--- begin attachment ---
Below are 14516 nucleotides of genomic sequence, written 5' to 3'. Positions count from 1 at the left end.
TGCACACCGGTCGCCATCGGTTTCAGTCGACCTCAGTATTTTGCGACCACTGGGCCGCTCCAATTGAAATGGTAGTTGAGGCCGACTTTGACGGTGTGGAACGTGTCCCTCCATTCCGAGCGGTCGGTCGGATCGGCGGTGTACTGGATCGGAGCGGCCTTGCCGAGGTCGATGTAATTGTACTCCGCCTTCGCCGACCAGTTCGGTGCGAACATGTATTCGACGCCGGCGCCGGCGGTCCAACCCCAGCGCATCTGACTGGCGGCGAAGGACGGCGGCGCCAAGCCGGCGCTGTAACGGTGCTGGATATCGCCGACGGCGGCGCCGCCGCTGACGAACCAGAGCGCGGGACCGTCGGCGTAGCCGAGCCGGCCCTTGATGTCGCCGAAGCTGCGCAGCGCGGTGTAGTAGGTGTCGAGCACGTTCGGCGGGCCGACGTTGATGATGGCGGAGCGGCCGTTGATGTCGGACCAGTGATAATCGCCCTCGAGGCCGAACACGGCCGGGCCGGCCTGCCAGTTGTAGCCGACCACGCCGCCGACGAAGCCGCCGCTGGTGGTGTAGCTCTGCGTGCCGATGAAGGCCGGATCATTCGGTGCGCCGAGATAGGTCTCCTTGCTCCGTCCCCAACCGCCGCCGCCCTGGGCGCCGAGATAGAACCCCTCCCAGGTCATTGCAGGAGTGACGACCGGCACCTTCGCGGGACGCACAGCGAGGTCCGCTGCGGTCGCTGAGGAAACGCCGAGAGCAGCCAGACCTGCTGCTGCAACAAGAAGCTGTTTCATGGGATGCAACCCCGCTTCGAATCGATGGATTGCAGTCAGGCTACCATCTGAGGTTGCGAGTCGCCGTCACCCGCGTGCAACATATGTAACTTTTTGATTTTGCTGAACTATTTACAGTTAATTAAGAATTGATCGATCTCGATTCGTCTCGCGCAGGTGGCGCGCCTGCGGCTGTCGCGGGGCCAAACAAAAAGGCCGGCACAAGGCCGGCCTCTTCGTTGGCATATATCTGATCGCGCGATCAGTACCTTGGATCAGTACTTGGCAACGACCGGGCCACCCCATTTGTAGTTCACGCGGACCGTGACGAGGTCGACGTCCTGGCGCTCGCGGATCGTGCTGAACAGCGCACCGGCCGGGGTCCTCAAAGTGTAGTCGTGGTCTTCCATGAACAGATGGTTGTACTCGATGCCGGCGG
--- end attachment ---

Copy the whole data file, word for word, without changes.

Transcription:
Below are 14516 nucleotides of genomic sequence, written 5' to 3'. Positions count from 1 at the left end.
TGCACACCGGTCGCCATCGGTTTCAGTCGACCTCAGTATTTTGCGACCACTGGGCCGCTCCAATTGAAATGGTAGTTGAGGCCGACTTTGACGGTGTGGAACGTGTCCCTCCATTCCGAGCGGTCGGTCGGATCGGCGGTGTACTGGATCGGAGCGGCCTTGCCGAGGTCGATGTAATTGTACTCCGCCTTCGCCGACCAGTTCGGTGCGAACATGTATTCGACGCCGGCGCCGGCGGTCCAACCCCAGCGCATCTGACTGGCGGCGAAGGACGGCGGCGCCAAGCCGGCGCTGTAACGGTGCTGGATATCGCCGACGGCGGCGCCGCCGCTGACGAACCAGAGCGCGGGACCGTCGGCGTAGCCGAGCCGGCCCTTGATGTCGCCGAAGCTGCGCAGCGCGGTGTAGTAGGTGTCGAGCACGTTCGGCGGGCCGACGTTGATGATGGCGGAGCGGCCGTTGATGTCGGACCAGTGATAATCGCCCTCGAGGCCGAACACGGCCGGGCCGGCCTGCCAGTTGTAGCCGACCACGCCGCCGACGAAGCCGCCGCTGGTGGTGTAGCTCTGCGTGCCGATGAAGGCCGGATCATTCGGTGCGCCGAGATAGGTCTCCTTGCTCCGTCCCCAACCGCCGCCGCCCTGGGCGCCGAGATAGAACCCCTCCCAGGTCATTGCAGGAGTGACGACCGGCACCTTCGCGGGACGCACAGCGAGGTCCGCTGCGGTCGCTGAGGAAACGCCGAGAGCAGCCAGACCTGCTGCTGCAACAAGAAGCTGTTTCATGGGATGCAACCCCGCTTCGAATCGATGGATTGCAGTCAGGCTACCATCTGAGGTTGCGAGTCGCCGTCACCCGCGTGCAACATATGTAACTTTTTGATTTTGCTGAACTATTTACAGTTAATTAAGAATTGATCGATCTCGATTCGTCTCGCGCAGGTGGCGCGCCTGCGGCTGTCGCGGGGCCAAACAAAAAGGCCGGCACAAGGCCGGCCTCTTCGTTGGCATATATCTGATCGCGCGATCAGTACCTTGGATCAGTACTTGGCAACGACCGGGCCACCCCATTTGTAGTTCACGCGGACCGTGACGAGGTCGACGTCCTGGCGCTCGCGGATCGTGCTGAACAGCGCACCGGCCGGGGTCCTCAAAGTGTAGTCGTGGTCTTCCATGAACAGATGGTTGTACTCGATGCCGGCGG